Weightlifting

Fixing the Clean Start

Fixing the Clean Start
Published: 2021-08-20
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Two things prompted this topic. We had an athlete that had never practiced weightlifting, yet he showed awesome speed. Unfortunately, he exhibited poor positioning. Additionally, this flaw is near and dear to me, since I had to resolve this same situation when I was an active lifter.

Check out the SportsEdTV weightlifting library in order to see the details Coach Derwin describes within this blog (Note Steps #1 and #2).

This lifter’s starting position (Photo 1) initially looks good. Note that with the barbell on the platform the set-up looks great, with his back angle at about 45 degrees, the back flat, and the shoulders over the bar.

                                 

Photo 2 shows the lifter and the barbell during the lift-off portion of the pull. As soon as the lift starts his hips rise too far, too fast. Note that the hips here are too high, something that gets worse as the lift progresses.

Correcting The Flaw

I use two exercises to address the proper movement at the start. I find the most effective exercise is doing lift-offs while on a high rise, or elevated surface. Done properly, this exercise causes an exaggerated starting position that recruits the legs as the prime movers. Done properly, this can correct the problem of the hips rising too high, too soon.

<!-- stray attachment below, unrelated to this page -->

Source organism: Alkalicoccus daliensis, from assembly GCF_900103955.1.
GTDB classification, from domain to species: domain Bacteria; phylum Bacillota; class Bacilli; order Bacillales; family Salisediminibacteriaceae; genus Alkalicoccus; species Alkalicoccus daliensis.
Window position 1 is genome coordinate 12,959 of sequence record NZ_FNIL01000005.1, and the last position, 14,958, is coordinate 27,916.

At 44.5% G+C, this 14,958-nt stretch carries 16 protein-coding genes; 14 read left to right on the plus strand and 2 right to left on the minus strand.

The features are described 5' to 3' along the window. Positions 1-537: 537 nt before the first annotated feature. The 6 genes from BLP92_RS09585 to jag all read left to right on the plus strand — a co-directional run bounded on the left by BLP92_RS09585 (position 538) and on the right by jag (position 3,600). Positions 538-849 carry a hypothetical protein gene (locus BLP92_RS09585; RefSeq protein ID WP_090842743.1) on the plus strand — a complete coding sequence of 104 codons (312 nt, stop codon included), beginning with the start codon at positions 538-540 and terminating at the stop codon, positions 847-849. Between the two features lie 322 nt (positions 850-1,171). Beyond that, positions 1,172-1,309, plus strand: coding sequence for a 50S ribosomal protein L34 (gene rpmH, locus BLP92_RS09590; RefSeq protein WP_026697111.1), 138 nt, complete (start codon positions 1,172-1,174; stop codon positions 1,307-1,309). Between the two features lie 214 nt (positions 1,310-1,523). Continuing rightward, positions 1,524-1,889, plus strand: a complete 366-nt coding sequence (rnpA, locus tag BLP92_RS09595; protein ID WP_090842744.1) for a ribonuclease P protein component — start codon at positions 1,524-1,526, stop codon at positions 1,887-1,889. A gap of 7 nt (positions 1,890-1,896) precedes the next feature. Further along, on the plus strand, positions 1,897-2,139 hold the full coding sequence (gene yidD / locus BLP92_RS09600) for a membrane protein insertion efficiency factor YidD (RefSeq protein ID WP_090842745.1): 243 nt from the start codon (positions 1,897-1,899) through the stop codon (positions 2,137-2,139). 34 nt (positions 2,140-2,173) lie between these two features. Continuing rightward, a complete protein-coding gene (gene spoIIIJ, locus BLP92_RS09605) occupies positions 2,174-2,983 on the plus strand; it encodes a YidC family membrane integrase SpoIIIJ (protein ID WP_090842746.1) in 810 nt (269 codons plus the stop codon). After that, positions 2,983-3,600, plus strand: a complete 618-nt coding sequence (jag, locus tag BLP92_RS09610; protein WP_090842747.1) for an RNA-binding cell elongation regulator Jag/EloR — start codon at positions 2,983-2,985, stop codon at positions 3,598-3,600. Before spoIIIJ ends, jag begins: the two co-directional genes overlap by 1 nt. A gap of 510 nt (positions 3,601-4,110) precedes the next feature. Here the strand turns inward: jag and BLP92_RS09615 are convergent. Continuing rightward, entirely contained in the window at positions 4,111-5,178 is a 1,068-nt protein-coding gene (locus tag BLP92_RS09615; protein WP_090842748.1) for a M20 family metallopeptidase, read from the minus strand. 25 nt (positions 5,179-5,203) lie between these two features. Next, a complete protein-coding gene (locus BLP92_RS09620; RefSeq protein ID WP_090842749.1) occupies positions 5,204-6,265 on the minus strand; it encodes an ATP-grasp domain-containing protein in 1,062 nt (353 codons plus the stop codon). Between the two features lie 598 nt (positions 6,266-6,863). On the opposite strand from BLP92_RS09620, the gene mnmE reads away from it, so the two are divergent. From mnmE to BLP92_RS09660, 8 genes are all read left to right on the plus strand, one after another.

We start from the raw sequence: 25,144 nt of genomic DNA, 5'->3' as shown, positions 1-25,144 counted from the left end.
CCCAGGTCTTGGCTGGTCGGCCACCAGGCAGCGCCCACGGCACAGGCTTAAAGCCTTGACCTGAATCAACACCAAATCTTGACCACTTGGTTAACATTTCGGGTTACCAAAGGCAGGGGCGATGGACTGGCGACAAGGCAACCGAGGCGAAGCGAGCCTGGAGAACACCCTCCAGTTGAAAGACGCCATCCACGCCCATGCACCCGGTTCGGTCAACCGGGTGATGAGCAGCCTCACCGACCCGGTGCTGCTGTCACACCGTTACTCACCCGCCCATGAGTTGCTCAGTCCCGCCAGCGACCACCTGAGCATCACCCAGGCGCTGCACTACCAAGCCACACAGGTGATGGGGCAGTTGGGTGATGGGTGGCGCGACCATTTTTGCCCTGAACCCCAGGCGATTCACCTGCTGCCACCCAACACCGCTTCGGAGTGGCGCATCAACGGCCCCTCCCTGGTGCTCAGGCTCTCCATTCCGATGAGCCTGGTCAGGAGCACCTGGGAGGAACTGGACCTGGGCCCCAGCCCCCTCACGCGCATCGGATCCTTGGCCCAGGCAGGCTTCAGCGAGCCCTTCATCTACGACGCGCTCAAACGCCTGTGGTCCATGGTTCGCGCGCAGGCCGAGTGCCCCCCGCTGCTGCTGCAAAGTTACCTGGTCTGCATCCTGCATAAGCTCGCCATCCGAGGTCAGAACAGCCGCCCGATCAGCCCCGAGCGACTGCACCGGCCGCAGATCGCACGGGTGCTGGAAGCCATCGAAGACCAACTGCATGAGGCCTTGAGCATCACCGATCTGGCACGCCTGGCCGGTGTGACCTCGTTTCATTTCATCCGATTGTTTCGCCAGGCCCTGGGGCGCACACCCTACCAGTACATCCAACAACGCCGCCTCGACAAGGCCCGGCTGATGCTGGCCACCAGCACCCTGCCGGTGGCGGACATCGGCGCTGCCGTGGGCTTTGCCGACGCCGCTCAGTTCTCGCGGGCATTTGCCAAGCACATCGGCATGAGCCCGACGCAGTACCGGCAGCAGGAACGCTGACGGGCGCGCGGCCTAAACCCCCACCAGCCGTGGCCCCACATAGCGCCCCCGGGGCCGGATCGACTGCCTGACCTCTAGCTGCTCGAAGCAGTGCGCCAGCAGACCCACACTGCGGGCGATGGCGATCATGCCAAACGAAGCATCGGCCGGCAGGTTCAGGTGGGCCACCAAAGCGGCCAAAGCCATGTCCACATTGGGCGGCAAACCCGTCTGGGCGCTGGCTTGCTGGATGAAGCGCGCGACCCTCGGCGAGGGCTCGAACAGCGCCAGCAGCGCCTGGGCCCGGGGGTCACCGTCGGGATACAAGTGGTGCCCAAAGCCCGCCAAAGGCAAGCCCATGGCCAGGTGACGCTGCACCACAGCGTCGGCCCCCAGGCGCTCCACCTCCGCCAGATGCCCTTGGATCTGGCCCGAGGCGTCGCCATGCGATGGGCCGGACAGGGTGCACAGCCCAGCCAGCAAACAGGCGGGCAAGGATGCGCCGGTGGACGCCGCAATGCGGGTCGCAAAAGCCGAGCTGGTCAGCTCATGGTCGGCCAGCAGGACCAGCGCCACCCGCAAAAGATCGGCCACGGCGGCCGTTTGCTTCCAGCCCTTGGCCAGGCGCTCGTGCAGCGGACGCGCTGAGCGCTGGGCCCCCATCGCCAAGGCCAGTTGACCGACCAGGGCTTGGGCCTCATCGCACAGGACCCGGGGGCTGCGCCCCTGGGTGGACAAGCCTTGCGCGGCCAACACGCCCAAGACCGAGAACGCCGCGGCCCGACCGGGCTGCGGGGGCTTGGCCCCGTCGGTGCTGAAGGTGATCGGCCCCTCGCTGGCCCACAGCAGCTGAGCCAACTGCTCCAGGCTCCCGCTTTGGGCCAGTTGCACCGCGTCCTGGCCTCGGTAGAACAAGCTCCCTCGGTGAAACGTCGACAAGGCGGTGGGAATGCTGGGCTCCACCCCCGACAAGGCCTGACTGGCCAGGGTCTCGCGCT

Starts (Lift-offs) from the High Rise

Note how the shoulders and hips now rise at about the same rate, the ultimate target for correcting this flaw.

We aim for weights approximately 90%. Over time, this can increase to 110% - 115% of their best clean. Once a lifter masters the high rise lift-off version, we then return to the standard floor version.

Start (Lift-offs) from the Floor 

          

The above photos show the standard lift-off performed properly, with the shoulders and hips rising at about the same rate. Now we can regularly drill the standard clean pull. In both cases (high rise and regular) the athlete brings the bar back and up using all three angles (ankles, hips, and knees). I have lifters hold the barbell at the low hang position just below the knees for a three-second count and then the weights are lowered like a “reverse video” to reinforce the movement.

I have found that if the positions are correct from the floor to the low hang position, the rest of the lift is usually performed properly. This is an easy way to correct an otherwise common mistake of raising the hips too quickly that often causes a missed lift.